- Yue Chen, Huang Lin, Mariah Cole, Alison Morris, Jeremy Martinson, Heather Mckay, Matthew Mimiaga, Joseph Margolick, Adam Fitch, Barbara Methe, Vatsala Rangachar Srinivas, Shyamal Peddada, Charles R. Rinaldo. Signature changes in gut microbiome are associated with increased susceptibility to HIV-1 infection in MSM. Microbiome, 2021; 9 (1) DOI: 10.1186/s40168-021-01168-w
The study, which was conducted at the University of Pittsburgh and used patient samples preserved from the beginning of the HIV/AIDS pandemic in the early 1980s, is the first to link the composition of the gut microbiome before infection to HIV susceptibility and progression.
“There was something going on in the intestinal tract of these men before they acquired HIV that was different than the men who did not contract the virus,” said co-senior author Charles Rinaldo, Ph.D., professor of infectious diseases at Pitt. “Not only were they at greater risk of acquiring HIV, but once HIV-positive, they also were at greater risk of developing AIDS compared to people with a more normal microbiome. This discovery helps us understand what was underlying the susceptibility of men to HIV well before we had antiviral drugs to control the virus. It could also have implications for disease cure or even prevention.”
The scientists analyzed stool and blood samples donated starting in the spring of 1984 — months before HIV was found to be responsible for AIDS — by gay men enrolled in the National Institutes of Health (NIH)-funded Multicenter AIDS Cohort Study (MACS), which had four sites nationwide, including in Pittsburgh. At the time, AIDS was killing the participants’ friends, but scientists didn’t know why, so MACS collected stool samples from volunteers every six months to try to find a cause. Once HIV was discovered, they stopped collecting such samples, but instead of throwing away the ones they already had, the MACS team cryogenically froze and stored them in a biorepository.
In 2017, Rinaldo — then chair of the Pitt Graduate School of Public Health’s Department of Infectious Diseases and Microbiology — was discussing the biorepository with Shyamal Peddada, Ph.D., who was then chair of the Department of Biostatistics at the school and has expertise in the microbiome.
“At that time, a new and growing body of research tied the microbiome to our immune response,” said Peddada, co-senior author and now chief of the Biostatistics and Bioinformatics Branch at the NIH’s Eunice Kennedy Shriver National Institute of Child Health and Human Development (NICHD). “It became apparent to both of us that MACS had, thankfully, preserved a treasure trove of specimens. Science had advanced to the point that we could now revisit this biorepository to find out what was happening in the microbiome and immune system of men before and after they got HIV.”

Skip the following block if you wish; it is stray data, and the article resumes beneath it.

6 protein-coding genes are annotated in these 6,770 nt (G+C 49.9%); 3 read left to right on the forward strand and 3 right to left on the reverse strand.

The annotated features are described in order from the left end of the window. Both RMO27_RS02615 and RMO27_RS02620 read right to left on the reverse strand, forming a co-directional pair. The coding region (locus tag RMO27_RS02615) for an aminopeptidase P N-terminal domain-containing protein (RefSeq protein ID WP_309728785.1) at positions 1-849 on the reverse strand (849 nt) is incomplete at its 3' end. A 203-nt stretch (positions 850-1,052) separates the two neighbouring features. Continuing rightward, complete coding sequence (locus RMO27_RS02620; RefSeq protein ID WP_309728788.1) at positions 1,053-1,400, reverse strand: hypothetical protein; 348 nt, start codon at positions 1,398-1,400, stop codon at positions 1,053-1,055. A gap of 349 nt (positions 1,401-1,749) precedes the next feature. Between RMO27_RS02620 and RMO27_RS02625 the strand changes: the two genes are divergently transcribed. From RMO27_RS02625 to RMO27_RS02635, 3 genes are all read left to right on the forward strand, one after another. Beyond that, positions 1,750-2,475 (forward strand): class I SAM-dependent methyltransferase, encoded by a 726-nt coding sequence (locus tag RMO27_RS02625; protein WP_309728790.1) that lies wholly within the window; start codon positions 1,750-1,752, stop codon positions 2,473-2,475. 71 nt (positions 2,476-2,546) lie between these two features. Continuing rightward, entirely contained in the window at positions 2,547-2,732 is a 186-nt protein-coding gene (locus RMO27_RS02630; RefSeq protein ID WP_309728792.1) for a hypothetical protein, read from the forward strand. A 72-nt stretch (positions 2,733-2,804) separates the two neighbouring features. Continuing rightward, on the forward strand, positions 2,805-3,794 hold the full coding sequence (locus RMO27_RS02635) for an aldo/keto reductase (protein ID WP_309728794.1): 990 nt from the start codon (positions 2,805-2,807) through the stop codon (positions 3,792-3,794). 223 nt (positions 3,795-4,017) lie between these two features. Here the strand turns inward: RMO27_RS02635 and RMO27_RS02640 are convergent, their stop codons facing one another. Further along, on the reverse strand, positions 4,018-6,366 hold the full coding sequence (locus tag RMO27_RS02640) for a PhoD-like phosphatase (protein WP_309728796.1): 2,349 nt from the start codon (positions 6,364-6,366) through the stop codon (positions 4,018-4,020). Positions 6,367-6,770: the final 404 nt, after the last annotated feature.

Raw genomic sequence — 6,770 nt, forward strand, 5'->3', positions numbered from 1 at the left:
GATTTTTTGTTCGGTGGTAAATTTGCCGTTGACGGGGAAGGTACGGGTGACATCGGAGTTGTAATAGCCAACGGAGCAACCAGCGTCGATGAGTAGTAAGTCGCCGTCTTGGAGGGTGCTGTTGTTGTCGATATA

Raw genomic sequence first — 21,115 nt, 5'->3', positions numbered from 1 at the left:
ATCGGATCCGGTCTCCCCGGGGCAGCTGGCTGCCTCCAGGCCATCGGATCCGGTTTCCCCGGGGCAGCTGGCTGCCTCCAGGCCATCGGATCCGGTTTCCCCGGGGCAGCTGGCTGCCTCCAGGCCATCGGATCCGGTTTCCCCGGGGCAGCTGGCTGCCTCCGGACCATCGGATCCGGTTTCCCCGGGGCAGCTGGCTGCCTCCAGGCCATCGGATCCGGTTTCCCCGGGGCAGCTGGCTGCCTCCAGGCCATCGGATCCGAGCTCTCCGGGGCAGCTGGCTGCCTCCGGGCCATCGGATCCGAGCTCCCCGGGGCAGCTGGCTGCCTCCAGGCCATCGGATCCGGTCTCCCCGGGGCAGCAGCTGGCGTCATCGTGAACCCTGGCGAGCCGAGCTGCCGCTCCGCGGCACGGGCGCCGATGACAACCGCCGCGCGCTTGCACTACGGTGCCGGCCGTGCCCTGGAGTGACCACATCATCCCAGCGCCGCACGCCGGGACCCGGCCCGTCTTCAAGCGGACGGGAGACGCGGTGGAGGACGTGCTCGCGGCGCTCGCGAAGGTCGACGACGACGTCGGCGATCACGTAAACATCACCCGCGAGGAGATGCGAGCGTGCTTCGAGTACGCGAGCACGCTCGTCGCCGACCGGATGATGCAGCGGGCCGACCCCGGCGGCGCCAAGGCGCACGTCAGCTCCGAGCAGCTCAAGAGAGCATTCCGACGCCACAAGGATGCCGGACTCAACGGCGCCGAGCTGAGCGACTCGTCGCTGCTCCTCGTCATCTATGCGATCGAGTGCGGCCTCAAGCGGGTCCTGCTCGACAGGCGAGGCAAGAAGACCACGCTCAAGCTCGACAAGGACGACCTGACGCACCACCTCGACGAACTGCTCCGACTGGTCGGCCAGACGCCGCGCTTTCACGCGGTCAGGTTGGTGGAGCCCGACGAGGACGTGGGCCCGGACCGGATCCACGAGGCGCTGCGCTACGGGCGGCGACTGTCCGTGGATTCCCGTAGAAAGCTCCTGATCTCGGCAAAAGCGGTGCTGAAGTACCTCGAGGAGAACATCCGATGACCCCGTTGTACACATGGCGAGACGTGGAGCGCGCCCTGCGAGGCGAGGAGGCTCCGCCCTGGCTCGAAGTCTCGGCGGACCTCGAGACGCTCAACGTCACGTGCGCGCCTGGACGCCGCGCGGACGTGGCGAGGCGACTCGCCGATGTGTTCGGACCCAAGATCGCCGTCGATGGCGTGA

The researchers obtained preserved samples of blood and stool from 265 participants who did not have HIV when they enrolled in MACS. Of the participants, 109 contracted the virus in that first year; the rest did not.
Yue Chen, Ph.D., associate professor at Pitt Public Health and co-lead author, processed the 35-year-old stool samples with the help of Alison Morris, M.D., M.S., chair of pulmonary, allergy and critical care medicine at Pitt. The data were then analyzed by co-lead author Huang Lin, Ph.D., a fellow at the NICHD, who determined which families and species of microbes were inhabiting the participants’ intestines and how the abundances of these microbes differed among samples using novel statistical methods he developed as part of his Ph.D. dissertation work under Peddada’s supervision in Pitt Public Health’s Department of Biostatistics.
Participants who went on to contract HIV had a greater relative abundance of Prevotella stercorea, a bacterium that promotes inflammation, and lower levels of four Bacteroides species that are known to be involved in immune response.
At the same time, Chen was also investigating markers of inflammation in the blood of participants. She found that the participants who eventually contracted HIV had higher levels of inflammation before infection than their counterparts who did not go on to get HIV.
The scientists believe that the gut microbiome was aggravating the immune response and promoting inflammation, making the men with unfavorable microbiome profiles more susceptible to contracting HIV and less able to prevent the disease from progressing to full-blown AIDS in a time before antiretroviral therapy existed.
“This kind of study hasn’t been done before with HIV — as far as our team is aware,” Rinaldo said. “If the gut microbiome influences a person’s susceptibility to HIV in this way, it could be doing the same for other pathogens, such as COVID-19.”
More research is needed before the findings can be used to craft specific guidance for people looking to improve their microbiome to prevent HIV acquisition, the scientists noted.
“But we know that, in general, a diet rich in fruits, vegetables and fiber typically results in a healthier gut microbiome,” Pedadda said. “I would tell anyone looking to improve their health to consider improving their diet.”
Additional authors are Mariah Cole, M.S., Jeremy Martinson, D.Phil., Adam Fitch, M.S., Barbara Methé, Ph.D., and Vatsala Rangachar Srinivasa, M.P.H., all of Pitt at the time of the research; Heather McKay, Ph.D., and Joseph Margolick, M.D., Ph.D., both of Johns Hopkins University; and Matthew Mimiaga, Ph.D., of the University of California at Los Angeles.
This research was supported by NIH grants N01-AI-32513, U01-HL-146208 and NIHS10OD023402.